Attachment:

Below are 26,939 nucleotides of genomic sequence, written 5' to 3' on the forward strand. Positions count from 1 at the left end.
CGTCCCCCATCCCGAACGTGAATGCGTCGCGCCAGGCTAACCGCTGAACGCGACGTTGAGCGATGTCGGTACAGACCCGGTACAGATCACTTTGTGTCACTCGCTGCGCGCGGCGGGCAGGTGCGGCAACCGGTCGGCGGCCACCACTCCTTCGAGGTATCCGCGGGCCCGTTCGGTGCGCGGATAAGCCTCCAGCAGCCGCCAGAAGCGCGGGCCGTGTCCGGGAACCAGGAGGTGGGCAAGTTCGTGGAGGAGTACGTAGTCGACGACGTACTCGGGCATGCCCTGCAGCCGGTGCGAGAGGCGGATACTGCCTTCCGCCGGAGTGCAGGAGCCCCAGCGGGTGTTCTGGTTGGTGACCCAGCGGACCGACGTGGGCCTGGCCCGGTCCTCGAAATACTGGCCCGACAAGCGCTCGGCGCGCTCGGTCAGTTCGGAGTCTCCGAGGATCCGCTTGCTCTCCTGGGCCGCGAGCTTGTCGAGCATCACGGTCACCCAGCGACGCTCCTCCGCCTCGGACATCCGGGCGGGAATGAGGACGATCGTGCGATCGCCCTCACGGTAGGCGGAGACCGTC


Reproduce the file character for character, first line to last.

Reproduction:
Below are 26,939 nucleotides of genomic sequence, written 5' to 3' on the forward strand. Positions count from 1 at the left end.
CGTCCCCCATCCCGAACGTGAATGCGTCGCGCCAGGCTAACCGCTGAACGCGACGTTGAGCGATGTCGGTACAGACCCGGTACAGATCACTTTGTGTCACTCGCTGCGCGCGGCGGGCAGGTGCGGCAACCGGTCGGCGGCCACCACTCCTTCGAGGTATCCGCGGGCCCGTTCGGTGCGCGGATAAGCCTCCAGCAGCCGCCAGAAGCGCGGGCCGTGTCCGGGAACCAGGAGGTGGGCAAGTTCGTGGAGGAGTACGTAGTCGACGACGTACTCGGGCATGCCCTGCAGCCGGTGCGAGAGGCGGATACTGCCTTCCGCCGGAGTGCAGGAGCCCCAGCGGGTGTTCTGGTTGGTGACCCAGCGGACCGACGTGGGCCTGGCCCGGTCCTCGAAATACTGGCCCGACAAGCGCTCGGCGCGCTCGGTCAGTTCGGAGTCTCCGAGGATCCGCTTGCTCTCCTGGGCCGCGAGCTTGTCGAGCATCACGGTCACCCAGCGACGCTCCTCCGCCTCGGACATCCGGGCGGGAATGAGGACGATCGTGCGATCGCCCTCACGGTAGGCGGAGACCGTC